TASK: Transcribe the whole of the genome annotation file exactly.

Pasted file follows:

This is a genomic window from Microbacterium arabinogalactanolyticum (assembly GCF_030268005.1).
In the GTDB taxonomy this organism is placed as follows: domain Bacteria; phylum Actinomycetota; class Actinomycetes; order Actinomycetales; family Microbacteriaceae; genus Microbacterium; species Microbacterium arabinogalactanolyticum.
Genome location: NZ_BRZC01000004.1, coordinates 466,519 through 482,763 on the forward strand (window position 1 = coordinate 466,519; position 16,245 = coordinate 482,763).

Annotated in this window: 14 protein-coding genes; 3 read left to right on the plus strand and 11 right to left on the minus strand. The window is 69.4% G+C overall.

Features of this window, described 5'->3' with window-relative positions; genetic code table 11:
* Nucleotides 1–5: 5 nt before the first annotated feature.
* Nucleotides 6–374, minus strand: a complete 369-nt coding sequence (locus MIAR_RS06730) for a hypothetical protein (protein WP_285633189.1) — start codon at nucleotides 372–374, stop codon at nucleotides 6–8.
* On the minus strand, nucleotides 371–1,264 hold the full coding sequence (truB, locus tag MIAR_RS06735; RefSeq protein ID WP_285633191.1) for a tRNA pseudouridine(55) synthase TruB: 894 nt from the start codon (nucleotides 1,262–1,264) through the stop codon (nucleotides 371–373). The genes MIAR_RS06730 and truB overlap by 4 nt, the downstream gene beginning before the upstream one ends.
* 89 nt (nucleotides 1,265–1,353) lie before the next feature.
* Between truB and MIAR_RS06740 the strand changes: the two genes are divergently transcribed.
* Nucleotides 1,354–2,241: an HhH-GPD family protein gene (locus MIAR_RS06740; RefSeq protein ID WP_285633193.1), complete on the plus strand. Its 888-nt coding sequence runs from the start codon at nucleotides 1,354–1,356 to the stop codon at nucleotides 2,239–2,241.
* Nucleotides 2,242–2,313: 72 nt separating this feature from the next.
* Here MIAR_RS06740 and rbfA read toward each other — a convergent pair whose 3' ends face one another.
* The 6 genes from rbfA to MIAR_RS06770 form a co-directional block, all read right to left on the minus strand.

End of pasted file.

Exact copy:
This is a genomic window from Microbacterium arabinogalactanolyticum (assembly GCF_030268005.1).
In the GTDB taxonomy this organism is placed as follows: domain Bacteria; phylum Actinomycetota; class Actinomycetes; order Actinomycetales; family Microbacteriaceae; genus Microbacterium; species Microbacterium arabinogalactanolyticum.
Genome location: NZ_BRZC01000004.1, coordinates 466,519 through 482,763 on the forward strand (window position 1 = coordinate 466,519; position 16,245 = coordinate 482,763).

Annotated in this window: 14 protein-coding genes; 3 read left to right on the plus strand and 11 right to left on the minus strand. The window is 69.4% G+C overall.

Features of this window, described 5'->3' with window-relative positions; genetic code table 11:
* Nucleotides 1–5: 5 nt before the first annotated feature.
* Nucleotides 6–374, minus strand: a complete 369-nt coding sequence (locus MIAR_RS06730) for a hypothetical protein (protein WP_285633189.1) — start codon at nucleotides 372–374, stop codon at nucleotides 6–8.
* On the minus strand, nucleotides 371–1,264 hold the full coding sequence (truB, locus tag MIAR_RS06735; RefSeq protein ID WP_285633191.1) for a tRNA pseudouridine(55) synthase TruB: 894 nt from the start codon (nucleotides 1,262–1,264) through the stop codon (nucleotides 371–373). The genes MIAR_RS06730 and truB overlap by 4 nt, the downstream gene beginning before the upstream one ends.
* 89 nt (nucleotides 1,265–1,353) lie before the next feature.
* Between truB and MIAR_RS06740 the strand changes: the two genes are divergently transcribed.
* Nucleotides 1,354–2,241: an HhH-GPD family protein gene (locus MIAR_RS06740; RefSeq protein ID WP_285633193.1), complete on the plus strand. Its 888-nt coding sequence runs from the start codon at nucleotides 1,354–1,356 to the stop codon at nucleotides 2,239–2,241.
* Nucleotides 2,242–2,313: 72 nt separating this feature from the next.
* Here MIAR_RS06740 and rbfA read toward each other — a convergent pair whose 3' ends face one another.
* The 6 genes from rbfA to MIAR_RS06770 form a co-directional block, all read right to left on the minus strand.